Colorado public health officials to governor: Take tougher COVID measures
DENVER — Colorado’s local public health directors have implored Gov. Jared Polis to issue tougher measures to stem the rapid spread of the coronavirus, including lockdowns in individual counties as needed.
The state’s metro public health directors and the president of the Colorado Association of Public Health Directors made the appeal in a Nov. 5 letter to Polis and the state health department that was obtained by Colorado Public Radio news.
“We are at a critical juncture in the COVID-19 pandemic,” the letter said. “Cases are increasing at an alarming rate. Contract tracing and investigation capacity is tapped. Hospitalization rates are at an all-time high since the pandemic began and are projected to exceed capacity by year’s end.”
Polis’ administration has adopted a color-coded scheme that increases social distancing and other restrictions as case counts mount or lessen in individual counties. Colorado Public Radio reported Tuesday that the local directors asked the governor to better enforce those measures and require counties to impose “stay at home” measures as needed.
Polis ordered a statewide lockdown in the spring as the pandemic spread in Colorado. He has resisted doing so again, in part because of the significant damage to businesses and workers who lose jobs. He has repeatedly urged pandemic-weary residents to avoid social gatherings, wear masks and practice other behaviors to stem virus transmission.
The governor prefers to let individual counties make the best choices for their residents but won’t hesitate to take statewide action “if there comes a time we could lose lives due to a lack of medical capacity,” his press secretary, Conor Cahill, told Colorado Public Radio.
Thirteen of Colorado’s 64 counties are under an “orange” level of restrictions, and all of them exceed Colorado’s threshold for the rate of new cases needed to move to a “red level” lockdown, according to state data. Factors in that threshold include are a two-week cumulative incidence rate of 350 COVID-19 cases per 100,000 residents and the number of hospitalizations.
At least 1,174 people were hospitalized on Monday with confirmed or suspected COVID-19, according to the state health department. The high of 1,277 patients was set in April. The seven-day average percentage of positive tests has reached nearly 11.5%, compared with 3.7% a month ago.
While local authorities can impose stay-at-home orders, “we think that that authority is more effective if it comes from the chief elected official in the state,” Dr. John Douglas, executive director of Tri-County Public Health, told Colorado Public Radio. His department serves more than 1.5 million people in Adams, Arapahoe and Douglas counties.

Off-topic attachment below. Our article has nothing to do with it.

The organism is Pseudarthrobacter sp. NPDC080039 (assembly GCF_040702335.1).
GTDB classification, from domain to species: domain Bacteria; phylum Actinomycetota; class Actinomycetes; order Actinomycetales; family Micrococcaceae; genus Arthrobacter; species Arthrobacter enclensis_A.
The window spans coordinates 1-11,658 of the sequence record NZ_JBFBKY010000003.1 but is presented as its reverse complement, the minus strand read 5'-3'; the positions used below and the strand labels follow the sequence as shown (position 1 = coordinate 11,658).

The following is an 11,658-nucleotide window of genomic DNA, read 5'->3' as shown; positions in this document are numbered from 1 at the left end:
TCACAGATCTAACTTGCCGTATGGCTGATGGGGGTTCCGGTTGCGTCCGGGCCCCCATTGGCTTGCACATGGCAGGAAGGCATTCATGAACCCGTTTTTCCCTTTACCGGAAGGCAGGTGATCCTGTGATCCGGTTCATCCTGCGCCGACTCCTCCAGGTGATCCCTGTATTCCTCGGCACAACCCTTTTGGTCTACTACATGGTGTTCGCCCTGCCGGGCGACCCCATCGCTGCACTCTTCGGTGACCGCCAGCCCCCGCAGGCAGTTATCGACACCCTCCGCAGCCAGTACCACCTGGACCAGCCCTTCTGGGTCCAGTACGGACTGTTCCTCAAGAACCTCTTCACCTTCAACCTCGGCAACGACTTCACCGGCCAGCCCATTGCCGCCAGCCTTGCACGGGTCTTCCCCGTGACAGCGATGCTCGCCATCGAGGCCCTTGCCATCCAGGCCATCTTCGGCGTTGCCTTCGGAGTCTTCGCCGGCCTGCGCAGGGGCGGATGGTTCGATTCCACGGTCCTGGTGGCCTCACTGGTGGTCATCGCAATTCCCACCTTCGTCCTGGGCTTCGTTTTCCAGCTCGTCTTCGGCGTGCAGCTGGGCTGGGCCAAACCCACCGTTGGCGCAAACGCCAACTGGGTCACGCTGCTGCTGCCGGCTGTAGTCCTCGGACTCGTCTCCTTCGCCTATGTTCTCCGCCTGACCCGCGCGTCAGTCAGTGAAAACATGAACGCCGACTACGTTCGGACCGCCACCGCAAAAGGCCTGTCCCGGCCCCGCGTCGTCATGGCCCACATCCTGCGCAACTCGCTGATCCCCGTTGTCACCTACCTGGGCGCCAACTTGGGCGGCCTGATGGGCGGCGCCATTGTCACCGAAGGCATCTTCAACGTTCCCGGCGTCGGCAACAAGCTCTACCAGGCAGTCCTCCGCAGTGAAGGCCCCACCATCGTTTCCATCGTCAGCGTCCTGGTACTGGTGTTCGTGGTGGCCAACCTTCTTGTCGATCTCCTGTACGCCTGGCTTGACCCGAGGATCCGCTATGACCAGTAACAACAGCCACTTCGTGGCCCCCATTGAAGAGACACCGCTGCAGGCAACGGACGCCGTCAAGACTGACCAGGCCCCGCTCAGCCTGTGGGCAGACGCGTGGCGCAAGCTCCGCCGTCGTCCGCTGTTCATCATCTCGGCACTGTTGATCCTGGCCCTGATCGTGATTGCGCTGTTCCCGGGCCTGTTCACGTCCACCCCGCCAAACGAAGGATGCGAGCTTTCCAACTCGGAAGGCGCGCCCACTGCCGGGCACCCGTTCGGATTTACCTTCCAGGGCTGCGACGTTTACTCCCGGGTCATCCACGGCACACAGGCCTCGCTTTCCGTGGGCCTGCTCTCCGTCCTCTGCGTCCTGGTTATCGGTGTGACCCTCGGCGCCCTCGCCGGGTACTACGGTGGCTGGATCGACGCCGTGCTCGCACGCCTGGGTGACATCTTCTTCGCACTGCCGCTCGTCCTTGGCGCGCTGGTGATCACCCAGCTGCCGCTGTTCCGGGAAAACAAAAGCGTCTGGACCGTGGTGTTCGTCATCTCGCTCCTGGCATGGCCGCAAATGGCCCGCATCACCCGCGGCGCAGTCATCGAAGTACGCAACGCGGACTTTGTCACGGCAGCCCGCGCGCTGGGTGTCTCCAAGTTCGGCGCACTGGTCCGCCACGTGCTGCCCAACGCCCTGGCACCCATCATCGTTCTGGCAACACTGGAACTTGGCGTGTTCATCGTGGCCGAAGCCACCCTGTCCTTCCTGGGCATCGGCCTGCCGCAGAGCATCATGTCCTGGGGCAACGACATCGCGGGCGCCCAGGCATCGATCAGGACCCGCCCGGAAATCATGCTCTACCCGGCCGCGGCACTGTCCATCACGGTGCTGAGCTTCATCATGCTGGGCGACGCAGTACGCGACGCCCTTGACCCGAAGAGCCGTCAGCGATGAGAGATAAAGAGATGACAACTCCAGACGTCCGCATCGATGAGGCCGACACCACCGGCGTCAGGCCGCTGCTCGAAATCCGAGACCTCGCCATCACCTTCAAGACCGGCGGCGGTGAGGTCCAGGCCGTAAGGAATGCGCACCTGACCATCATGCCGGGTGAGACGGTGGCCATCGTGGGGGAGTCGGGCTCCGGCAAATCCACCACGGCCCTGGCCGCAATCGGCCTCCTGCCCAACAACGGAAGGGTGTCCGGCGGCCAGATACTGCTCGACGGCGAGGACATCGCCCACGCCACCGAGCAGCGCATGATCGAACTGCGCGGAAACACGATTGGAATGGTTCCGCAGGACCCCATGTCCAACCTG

Without a new stimulus package from Congress, the decision whether to impose a lockdown is even more difficult, especially if it’s made by a non-elected local health official, Douglas said.
“I think all of my colleagues are getting weary of being the target of criticism, death threats, hostile comments,” Douglas said, adding that “nobody who makes this decision, by the way, is going to be popular. The governor’s not going to be popular if he makes it. We’re not going to be popular if we make it.”
COVID-19 causes mild or moderate symptoms for most people, but for some, especially older adults and people with existing health problems, it can cause more severe illness or death.
Colorado has had more than 134,000 confirmed coronavirus cases. More than 2,100 residents have died, according to the state health department.
Support Local Journalism
Support Local Journalism
Readers around Aspen and Snowmass Village make the Aspen Times’ work possible. Your financial contribution supports our efforts to deliver quality, locally relevant journalism.
Now more than ever, your support is critical to help us keep our community informed about the evolving coronavirus pandemic and the impact it is having locally. Every contribution, however large or small, will make a difference.
Each donation will be used exclusively for the development and creation of increased news coverage.
Start a dialogue, stay on topic and be civil.
If you don't follow the rules, your comment may be deleted.
User Legend: Moderator Trusted User
As of Sunday, everyone in the 970 area code has to dial all 10 digits in a phone number. The change in Colorado is part of a national switch that will enable the national rollout of 988, which will be the National Suicide Hotline. That number will take callers to the National Suicide Prevention Hotline, which will go live July 16, 2022.